How to Do Voiceover Part-Time, According to a VO Casting Director

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How much time does it take to establish a voiceover career? For that matter, how much time and attention does it take to establish and maintain any small business?

Let’s assume you’re dedicating at least 25–30 quality hours a week to VO, an amount that would be considered part-time for any other business. If you commit to that schedule for no less than a year, it’s more than likely you’ll create the voiceover career you’ve longed for provided, of course, you’ve allocated your time wisely and you have realistic expectations.

Here’s what I suggest: start gradually with what you can do. In other words:

Commit no less than an hour to a proper vocal warm-up five days a week.
Realistically, it will likely take you three-to-five weeks to incorporate this element into your weekly routine, just like any physical workout regimen. But without it, your vocal precision and stamina (which will be tested with a moment’s notice) won’t be as reliable as they need to be. So stay sharp!

Considering this element never goes away, it’s required of every experience level. Your mettle will be tested when you least expect it and this is something you can control. It’s imperative you’re consistently up to professional demands if you hope to succeed.

Dedicate 10–15 hours/week toward training and study.
This should include variations on the following: one-on-one coaching, listening back to your recorded coaching sessions for a deeper comprehension of the techniques and concepts you’re attempting to master, reading credible references and resources, listening to industry-related podcasts, and generally keeping up with advancements in the industry. If you’re interested, you’re interesting. It’s true in life and especially true in this profession.

READ: How To Prepare For Recording Your Voiceover Demo

Spend a few hours mastering, maintaining, or tweaking your home recording setup.
This will ensure your auditions and home recordings are “road-worthy.” Be careful to not allow this element to become all-consuming. Some people get carried away geeking out on the gear when other aspects of their careers require greater attention. Prioritize! While it’s necessary to record, edit, and convert your auditions into MP3s from home and occasionally on the road, be sure to keep it simple. Technical advances allow even the greatest technophobe the ability to master quality home recording with very little effort today. As long as you have a quiet location, secure internet access, and a reliable computer, you can secure talent agents from a variety regions across the country—not just locally—and deliver quick, quality auditions.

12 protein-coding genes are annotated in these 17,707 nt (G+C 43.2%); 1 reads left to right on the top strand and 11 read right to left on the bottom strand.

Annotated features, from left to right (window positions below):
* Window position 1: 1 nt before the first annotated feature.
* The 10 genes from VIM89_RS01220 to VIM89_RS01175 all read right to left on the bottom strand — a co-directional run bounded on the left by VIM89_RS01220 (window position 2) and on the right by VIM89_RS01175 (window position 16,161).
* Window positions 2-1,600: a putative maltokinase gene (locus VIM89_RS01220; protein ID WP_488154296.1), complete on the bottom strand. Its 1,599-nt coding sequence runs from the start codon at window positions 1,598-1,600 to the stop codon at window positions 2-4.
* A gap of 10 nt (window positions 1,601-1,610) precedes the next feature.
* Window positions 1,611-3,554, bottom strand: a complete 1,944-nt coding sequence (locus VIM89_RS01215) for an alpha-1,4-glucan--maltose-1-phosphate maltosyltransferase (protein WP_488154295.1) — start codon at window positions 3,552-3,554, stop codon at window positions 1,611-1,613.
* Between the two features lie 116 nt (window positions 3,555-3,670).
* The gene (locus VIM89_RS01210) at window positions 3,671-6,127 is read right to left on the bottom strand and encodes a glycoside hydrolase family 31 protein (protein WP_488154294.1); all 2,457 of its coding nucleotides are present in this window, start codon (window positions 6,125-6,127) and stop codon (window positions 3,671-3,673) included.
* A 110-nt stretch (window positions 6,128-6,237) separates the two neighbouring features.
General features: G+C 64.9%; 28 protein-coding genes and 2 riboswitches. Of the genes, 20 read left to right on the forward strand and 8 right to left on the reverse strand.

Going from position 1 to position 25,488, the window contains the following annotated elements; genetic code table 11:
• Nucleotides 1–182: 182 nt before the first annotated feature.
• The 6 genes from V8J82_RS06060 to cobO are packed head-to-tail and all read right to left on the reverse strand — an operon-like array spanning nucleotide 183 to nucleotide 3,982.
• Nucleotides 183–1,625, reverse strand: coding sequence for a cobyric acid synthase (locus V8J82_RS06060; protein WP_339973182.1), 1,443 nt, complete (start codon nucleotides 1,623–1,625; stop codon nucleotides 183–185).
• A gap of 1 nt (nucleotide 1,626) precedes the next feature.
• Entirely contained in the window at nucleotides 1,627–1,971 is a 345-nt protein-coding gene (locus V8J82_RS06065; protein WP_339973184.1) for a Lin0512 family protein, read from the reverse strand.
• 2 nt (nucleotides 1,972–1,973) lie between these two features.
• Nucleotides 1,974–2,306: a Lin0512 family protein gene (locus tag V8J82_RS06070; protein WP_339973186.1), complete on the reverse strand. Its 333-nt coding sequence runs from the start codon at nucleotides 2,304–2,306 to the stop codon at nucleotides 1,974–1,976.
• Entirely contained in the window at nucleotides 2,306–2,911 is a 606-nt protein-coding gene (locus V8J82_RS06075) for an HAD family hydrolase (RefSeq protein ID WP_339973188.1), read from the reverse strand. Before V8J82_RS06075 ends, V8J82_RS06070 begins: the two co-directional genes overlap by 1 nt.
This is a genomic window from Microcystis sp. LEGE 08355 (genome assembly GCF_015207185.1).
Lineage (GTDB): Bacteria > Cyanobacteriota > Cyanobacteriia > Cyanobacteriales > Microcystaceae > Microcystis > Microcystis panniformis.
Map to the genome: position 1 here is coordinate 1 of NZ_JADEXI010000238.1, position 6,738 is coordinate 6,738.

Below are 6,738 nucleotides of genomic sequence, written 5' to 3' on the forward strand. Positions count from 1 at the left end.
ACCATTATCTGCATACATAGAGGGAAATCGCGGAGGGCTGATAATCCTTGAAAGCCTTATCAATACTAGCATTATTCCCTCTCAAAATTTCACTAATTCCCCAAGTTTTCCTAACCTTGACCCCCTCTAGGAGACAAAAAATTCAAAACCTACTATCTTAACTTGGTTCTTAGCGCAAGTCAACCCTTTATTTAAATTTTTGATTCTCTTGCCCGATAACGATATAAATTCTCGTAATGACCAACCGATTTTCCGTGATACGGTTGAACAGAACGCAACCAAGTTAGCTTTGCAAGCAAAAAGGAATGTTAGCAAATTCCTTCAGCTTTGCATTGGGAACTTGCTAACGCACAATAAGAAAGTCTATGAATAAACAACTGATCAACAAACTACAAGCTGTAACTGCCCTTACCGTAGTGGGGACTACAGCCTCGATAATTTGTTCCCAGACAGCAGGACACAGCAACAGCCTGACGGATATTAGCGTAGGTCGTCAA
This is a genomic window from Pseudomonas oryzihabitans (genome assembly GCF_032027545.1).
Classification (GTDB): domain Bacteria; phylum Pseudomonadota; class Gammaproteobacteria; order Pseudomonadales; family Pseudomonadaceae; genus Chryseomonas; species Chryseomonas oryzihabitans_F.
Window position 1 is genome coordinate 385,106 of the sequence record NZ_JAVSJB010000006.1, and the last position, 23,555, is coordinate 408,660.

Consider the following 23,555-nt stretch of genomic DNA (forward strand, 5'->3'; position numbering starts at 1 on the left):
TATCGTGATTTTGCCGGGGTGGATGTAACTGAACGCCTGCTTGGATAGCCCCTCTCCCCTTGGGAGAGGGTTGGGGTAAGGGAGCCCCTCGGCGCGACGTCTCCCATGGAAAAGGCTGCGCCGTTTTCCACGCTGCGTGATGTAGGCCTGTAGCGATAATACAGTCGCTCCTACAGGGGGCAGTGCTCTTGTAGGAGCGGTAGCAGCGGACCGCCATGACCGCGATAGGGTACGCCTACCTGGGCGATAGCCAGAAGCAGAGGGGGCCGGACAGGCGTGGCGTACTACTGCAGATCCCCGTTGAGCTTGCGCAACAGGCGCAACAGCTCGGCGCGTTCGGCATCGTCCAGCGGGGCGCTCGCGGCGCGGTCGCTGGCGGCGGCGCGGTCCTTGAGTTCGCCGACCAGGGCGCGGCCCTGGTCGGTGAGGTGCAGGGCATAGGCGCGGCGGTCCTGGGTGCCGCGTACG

Devote 10–20 hours/week toward marketing and promotion.
Auditions are how you establish and ultimately maintain your reputation with agents and producers alike. It’s how you build professional relationships, provided you’re consistently delivering the very best you can offer. Auditions are your most important form of your promotion but they shouldn’t be your only form of promotion if you hope to have a thriving career.

Other forms of marketing and promotion include creating your logo, establishing your voiceover only web page, promoting yourself to talent agents until you’re auditioning regularly and you’re happy with the amount and caliber of jobs. Your objective is to make your name known and yourself available to the work. Make yourself familiar with your voiceover demos’ primary target audience: producers and their associates and assistants.

Needless to say, there’s always work to be done when you have a small business, especially if you’re a voice actor. Own it. Dedicate no less than 25–30 hours a week for at least a year to establish and advance your career. Doing so will only help ensure you have a career at all.

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The views expressed in this article are solely that of the individual(s) providing them,
and do not necessarily reflect the opinions of Backstage or its staff.

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Kate McClanaghan
Kate McClanaghan is a casting director, producer, and founder of both Big House Casting & Audio (Chicago and Los Angeles) and Actors’ Sound Advice. She’s a seasoned industry veteran and actor who has trained actors and produced demos for more than 5,000 performers over her 30 years in the business.
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